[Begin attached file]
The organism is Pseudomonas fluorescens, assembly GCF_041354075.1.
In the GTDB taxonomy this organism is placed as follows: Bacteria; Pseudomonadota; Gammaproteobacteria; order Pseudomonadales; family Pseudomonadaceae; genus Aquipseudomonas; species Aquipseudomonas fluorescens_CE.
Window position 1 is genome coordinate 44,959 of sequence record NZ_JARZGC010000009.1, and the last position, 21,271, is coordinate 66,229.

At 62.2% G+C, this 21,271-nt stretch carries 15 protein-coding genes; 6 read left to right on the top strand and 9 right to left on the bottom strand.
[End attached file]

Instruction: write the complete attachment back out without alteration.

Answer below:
The organism is Pseudomonas fluorescens, assembly GCF_041354075.1.
In the GTDB taxonomy this organism is placed as follows: Bacteria; Pseudomonadota; Gammaproteobacteria; order Pseudomonadales; family Pseudomonadaceae; genus Aquipseudomonas; species Aquipseudomonas fluorescens_CE.
Window position 1 is genome coordinate 44,959 of sequence record NZ_JARZGC010000009.1, and the last position, 21,271, is coordinate 66,229.

At 62.2% G+C, this 21,271-nt stretch carries 15 protein-coding genes; 6 read left to right on the top strand and 9 right to left on the bottom strand.